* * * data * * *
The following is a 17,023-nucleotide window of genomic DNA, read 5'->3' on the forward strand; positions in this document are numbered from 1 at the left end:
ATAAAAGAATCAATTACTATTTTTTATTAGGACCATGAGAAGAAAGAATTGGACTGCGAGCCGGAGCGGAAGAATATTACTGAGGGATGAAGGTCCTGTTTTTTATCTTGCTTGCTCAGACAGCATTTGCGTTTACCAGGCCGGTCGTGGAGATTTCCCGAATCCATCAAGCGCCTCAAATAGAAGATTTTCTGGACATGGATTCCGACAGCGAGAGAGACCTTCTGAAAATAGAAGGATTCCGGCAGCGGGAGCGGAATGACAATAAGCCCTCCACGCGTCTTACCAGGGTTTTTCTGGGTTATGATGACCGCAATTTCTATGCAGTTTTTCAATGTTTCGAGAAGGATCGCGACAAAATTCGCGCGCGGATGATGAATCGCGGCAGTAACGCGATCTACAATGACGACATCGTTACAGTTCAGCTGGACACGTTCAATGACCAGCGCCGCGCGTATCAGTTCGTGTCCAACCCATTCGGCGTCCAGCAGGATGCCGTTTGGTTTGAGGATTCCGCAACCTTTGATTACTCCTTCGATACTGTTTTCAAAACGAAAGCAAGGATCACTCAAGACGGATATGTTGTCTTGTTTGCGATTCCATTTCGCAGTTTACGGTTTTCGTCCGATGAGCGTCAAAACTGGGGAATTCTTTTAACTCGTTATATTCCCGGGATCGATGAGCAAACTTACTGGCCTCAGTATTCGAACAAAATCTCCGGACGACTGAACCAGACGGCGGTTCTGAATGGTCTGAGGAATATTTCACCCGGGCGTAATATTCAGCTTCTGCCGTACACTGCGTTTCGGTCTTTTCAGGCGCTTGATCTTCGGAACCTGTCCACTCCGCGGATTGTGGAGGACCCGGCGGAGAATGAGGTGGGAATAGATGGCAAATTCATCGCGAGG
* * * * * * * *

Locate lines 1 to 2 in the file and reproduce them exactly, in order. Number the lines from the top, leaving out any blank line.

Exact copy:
The following is a 17,023-nucleotide window of genomic DNA, read 5'->3' on the forward strand; positions in this document are numbered from 1 at the left end:
ATAAAAGAATCAATTACTATTTTTTATTAGGACCATGAGAAGAAAGAATTGGACTGCGAGCCGGAGCGGAAGAATATTACTGAGGGATGAAGGTCCTGTTTTTTATCTTGCTTGCTCAGACAGCATTTGCGTTTACCAGGCCGGTCGTGGAGATTTCCCGAATCCATCAAGCGCCTCAAATAGAAGATTTTCTGGACATGGATTCCGACAGCGAGAGAGACCTTCTGAAAATAGAAGGATTCCGGCAGCGGGAGCGGAATGACAATAAGCCCTCCACGCGTCTTACCAGGGTTTTTCTGGGTTATGATGACCGCAATTTCTATGCAGTTTTTCAATGTTTCGAGAAGGATCGCGACAAAATTCGCGCGCGGATGATGAATCGCGGCAGTAACGCGATCTACAATGACGACATCGTTACAGTTCAGCTGGACACGTTCAATGACCAGCGCCGCGCGTATCAGTTCGTGTCCAACCCATTCGGCGTCCAGCAGGATGCCGTTTGGTTTGAGGATTCCGCAACCTTTGATTACTCCTTCGATACTGTTTTCAAAACGAAAGCAAGGATCACTCAAGACGGATATGTTGTCTTGTTTGCGATTCCATTTCGCAGTTTACGGTTTTCGTCCGATGAGCGTCAAAACTGGGGAATTCTTTTAACTCGTTATATTCCCGGGATCGATGAGCAAACTTACTGGCCTCAGTATTCGAACAAAATCTCCGGACGACTGAACCAGACGGCGGTTCTGAATGGTCTGAGGAATATTTCACCCGGGCGTAATATTCAGCTTCTGCCGTACACTGCGTTTCGGTCTTTTCAGGCGCTTGATCTTCGGAACCTGTCCACTCCGCGGATTGTGGAGGACCCGGCGGAGAATGAGGTGGGAATAGATGGCAAATTCATCGCGAGG